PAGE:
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How Did the Tooth Fairy Come About?

Last updated 3 years ago

There are many colorful stories about the origin and history of the tooth fairy, but one that is particularly interesting relates to history in Europe hundreds of years ago. During that period, it was a common practice that when children starting losing their primary (baby) teeth between the ages of 5 to 7, for parents to take the teeth and bury them in the ground close to their homes. The logic behind this was that a brand new tooth would then grow in its place.

Later on as people of different cultures stated to migrate to the United States, they brought their stories and folklore with them. Since a lot of these people were moving into urban areas, there may have been less open land in towns and cities. These new immigrants compromised by placing teeth in gardens, planters and flowerpots— things found in the home. As time went on, the teeth that fell out were placed under children’s pillows and the parents switched the teeth for money usually after the children fell asleep.

Even the Vikings had a ritual called “tooth fee” whereby a small gift was given to a child upon loss of a tooth. The curious children always asked what happened to their old teeth. Since children love to hear stories, parents came to tell the story of the tooth fairy. What better “fairytale”, than one of an actual good, loving fairy, who supports this natural growth process.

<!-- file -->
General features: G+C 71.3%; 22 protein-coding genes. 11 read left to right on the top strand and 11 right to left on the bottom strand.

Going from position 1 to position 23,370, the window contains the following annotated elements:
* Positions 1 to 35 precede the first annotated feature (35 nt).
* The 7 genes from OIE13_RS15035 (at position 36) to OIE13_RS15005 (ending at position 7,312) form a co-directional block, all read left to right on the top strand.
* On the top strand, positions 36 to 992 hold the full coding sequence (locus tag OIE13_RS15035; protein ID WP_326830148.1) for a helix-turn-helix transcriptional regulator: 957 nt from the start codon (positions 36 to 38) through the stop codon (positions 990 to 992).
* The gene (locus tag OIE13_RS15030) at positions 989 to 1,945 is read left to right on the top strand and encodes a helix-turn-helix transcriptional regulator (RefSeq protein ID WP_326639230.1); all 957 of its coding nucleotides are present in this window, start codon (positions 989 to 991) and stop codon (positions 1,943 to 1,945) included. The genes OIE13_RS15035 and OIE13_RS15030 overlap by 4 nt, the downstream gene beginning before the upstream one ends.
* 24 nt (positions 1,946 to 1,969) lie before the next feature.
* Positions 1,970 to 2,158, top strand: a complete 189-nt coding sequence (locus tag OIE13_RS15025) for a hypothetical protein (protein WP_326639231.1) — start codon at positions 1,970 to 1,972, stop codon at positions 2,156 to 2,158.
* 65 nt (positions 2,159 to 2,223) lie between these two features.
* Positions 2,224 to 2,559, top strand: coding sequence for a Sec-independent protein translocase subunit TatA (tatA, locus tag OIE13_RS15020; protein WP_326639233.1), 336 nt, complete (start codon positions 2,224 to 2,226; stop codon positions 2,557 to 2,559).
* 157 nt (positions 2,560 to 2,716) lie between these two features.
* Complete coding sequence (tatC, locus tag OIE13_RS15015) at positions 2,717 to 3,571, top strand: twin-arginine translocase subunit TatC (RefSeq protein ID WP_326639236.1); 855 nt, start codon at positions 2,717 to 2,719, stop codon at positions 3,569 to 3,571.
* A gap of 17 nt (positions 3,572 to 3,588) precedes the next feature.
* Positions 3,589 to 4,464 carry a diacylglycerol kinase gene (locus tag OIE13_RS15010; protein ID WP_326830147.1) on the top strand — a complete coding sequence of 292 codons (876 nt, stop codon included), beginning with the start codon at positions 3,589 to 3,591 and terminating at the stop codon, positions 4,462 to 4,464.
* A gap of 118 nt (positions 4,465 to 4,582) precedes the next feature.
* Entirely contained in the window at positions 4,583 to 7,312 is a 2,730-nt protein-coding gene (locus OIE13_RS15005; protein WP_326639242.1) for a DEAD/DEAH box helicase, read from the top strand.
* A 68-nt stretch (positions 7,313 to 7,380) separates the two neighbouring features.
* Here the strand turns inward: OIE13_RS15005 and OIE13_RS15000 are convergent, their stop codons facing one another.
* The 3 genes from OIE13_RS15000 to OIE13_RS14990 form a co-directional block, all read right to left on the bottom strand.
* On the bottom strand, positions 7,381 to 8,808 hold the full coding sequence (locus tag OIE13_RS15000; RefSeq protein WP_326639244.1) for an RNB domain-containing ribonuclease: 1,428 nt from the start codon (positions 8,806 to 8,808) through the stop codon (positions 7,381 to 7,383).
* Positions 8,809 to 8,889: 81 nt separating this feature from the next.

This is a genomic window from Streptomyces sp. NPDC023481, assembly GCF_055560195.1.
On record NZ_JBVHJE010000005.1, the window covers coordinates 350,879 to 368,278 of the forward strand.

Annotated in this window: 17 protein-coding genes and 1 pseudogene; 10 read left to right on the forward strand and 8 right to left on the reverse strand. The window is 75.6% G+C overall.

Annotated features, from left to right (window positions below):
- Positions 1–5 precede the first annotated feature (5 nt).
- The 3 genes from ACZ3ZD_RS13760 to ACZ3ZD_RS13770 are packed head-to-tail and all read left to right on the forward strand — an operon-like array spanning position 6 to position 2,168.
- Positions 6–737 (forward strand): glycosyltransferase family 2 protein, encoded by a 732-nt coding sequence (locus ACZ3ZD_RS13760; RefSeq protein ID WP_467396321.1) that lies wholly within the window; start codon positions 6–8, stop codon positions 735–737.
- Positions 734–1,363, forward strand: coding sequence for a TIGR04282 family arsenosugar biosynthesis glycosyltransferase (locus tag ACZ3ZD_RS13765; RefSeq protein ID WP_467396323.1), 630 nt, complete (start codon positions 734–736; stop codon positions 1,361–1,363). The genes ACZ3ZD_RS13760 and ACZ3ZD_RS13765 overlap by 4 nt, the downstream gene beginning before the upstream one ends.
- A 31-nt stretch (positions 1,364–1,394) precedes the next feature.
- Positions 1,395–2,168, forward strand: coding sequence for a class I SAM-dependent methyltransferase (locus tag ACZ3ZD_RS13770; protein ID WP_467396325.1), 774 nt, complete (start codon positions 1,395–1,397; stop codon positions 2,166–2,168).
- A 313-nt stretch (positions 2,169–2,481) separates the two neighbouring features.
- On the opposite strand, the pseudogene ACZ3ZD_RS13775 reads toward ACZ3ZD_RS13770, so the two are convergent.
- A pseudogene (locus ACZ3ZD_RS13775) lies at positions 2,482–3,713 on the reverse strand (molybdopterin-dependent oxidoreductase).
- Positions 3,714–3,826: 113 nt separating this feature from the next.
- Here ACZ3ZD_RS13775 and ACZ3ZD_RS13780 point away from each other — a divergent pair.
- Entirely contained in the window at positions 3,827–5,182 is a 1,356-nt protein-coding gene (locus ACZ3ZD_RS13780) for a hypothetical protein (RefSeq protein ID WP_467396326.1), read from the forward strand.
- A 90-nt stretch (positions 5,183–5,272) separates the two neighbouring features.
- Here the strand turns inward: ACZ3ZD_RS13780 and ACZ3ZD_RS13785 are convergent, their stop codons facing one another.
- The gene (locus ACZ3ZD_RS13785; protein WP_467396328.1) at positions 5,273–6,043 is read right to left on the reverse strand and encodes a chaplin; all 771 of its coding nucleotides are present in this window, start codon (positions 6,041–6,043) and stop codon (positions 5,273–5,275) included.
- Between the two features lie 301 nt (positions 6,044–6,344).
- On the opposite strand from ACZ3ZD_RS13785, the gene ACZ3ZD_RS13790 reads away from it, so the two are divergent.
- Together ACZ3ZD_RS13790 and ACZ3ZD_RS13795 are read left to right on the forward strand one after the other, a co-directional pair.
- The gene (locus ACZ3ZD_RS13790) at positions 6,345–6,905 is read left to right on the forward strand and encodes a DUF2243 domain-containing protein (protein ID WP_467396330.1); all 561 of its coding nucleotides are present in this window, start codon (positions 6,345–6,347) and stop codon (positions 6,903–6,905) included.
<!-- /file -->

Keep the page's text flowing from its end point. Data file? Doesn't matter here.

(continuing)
The Tooth Fairy became widely popular from the 1950s onward, and appeared children's books, television cartoons, jokes, etc. At this point she even became a spokeswoman for good oral health—focusing on children's dental hygiene. Parents enthusiastically bought the concept of the Tooth Fairy into family life. The 1980s saw the commercialization and merchandising of the Tooth Fairy, with special pillows, dolls, banks, etc., which we still see today. Children for centuries have come to love this story, belief and the token gift they receive

Park View's Point of View

At Park View Pediatric Dentistry, we believe that any idea, story or devise that promotes a positive focus on teeth and oral hygiene is beneficial. Losing teeth is a natural growth process and we support the loving, generous tooth fairy cheering that on. However, some parents may opt for their own story or unique way of having their children deal with loosing teeth. As long as the approach is positive and supportive, we are all for that as well.

Contact us at:

Park View Pediatric Dentistry
212-879-6518
www.ParkViewPedDent.com

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All content and information are of an unofficial nature and are not intended to be interpreted as dental advice.
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